The last group that he hires is a Norwegian installation crew specializing in installing this type of generator onto offshore platforms. Then he remembers to charter them a corporate jet to Luanda so that they can be on the rig several hours before the generator arrives.

Seventy-six hours after the Number one generator burned up, Enterprise Six is once again drilling off the shore of Angola. This large oil company hired this consultant for four reasons:

•    His network and its ability to find one-of-kind equipment
•    His process knowledge of shipping sizes, weights, and distances
•    His ability to visualize the needs at each step of the process
•    And, most of all, his quick decision making and cutting through corporate and government bureaucracy.

Other consultants don’t handle the whole enchilada, but specialize in certain areas. One retired SEAL owned a company specializing in getting oil company and airline equipment through customs in a certain backward country. This government was infamous for holding up a shipment of important parts for months due to a particularly toxic mix of corruption and inefficiency.

Normally the importer had to get his documents stamped at the airport then drive across town in traffic we cannot imagine for the next stamp in the series. But the office downtown would close at 1 pm. Mission impossible. Each stop negotiated an import fee plus a bribe for the required stamp. Since US corporations cannot pay bribes, the shipments stayed in customs for months.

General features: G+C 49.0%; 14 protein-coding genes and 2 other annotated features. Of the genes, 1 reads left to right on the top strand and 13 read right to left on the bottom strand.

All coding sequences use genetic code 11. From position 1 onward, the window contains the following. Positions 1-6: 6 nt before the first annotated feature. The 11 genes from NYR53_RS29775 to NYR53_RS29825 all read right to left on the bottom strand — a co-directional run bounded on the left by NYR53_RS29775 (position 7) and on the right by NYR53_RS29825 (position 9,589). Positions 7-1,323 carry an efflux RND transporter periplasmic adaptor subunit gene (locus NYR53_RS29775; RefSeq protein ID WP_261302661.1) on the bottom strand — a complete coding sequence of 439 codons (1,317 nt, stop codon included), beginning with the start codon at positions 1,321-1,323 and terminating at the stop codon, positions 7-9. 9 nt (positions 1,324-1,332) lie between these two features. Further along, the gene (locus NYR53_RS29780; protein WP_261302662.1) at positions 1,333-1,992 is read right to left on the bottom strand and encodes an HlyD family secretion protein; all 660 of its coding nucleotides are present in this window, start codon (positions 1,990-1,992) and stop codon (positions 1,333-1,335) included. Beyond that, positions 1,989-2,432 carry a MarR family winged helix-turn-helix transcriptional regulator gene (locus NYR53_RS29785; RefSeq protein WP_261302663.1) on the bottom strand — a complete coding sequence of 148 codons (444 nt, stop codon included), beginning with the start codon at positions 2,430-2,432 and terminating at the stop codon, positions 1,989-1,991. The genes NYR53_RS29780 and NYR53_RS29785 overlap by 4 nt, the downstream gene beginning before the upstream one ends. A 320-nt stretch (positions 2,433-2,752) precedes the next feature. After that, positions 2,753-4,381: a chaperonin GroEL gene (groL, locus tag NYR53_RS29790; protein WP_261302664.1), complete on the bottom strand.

On the day that the shipment was to arrive, the SEAL prepositioned members of his team at airport Customs, the Customs headquarters downtown, the President’s office, and Military headquarters. Each team member carried a cellular fax machine. The SEAL’s company negotiated and prepaid the bribes.

The first stamp came in ten minutes, fax the paper onward. Second stamp in ten minutes, fax the paper onwards, and so on. The amazed oil company executive watched the truck with the needed pumps move out of the customs warehouse less than two hours after it arrived. Worth every nickel of the hefty fee paid to the SEAL’s company. I talked with this man and mentioned that I didn’t know that he was in logistics. I thought he was a shooter.

“This is not logistics,” he said. “This is intel. I have to know the location of everyone who has the power to move the process forward. And I have to know who to pay and how much each step costs.”

The “security as logistics” takes place in countries with high crime, drug cartel activity, and/or war or revolution. Several times I have flown overhead security watching for bandits or guerillas positioning themselves to attack a convoy of food, fuel, and machine parts headed for a mining area in “bad guy country”. The term “riding shotgun” takes on a whole new meaning when your PMC buddies are riding right seat in each truck armed with a light machine gun or automatic shotgun.

Corporations need to move men, equipment, and expendables all over the world. When time tables get squashed, when real money is on the table, or when the routes are treacherous, PMC’s often get called in to provide the skill needed to deliver the goods.

D. Alan Johnson

www.dalanjohnson.com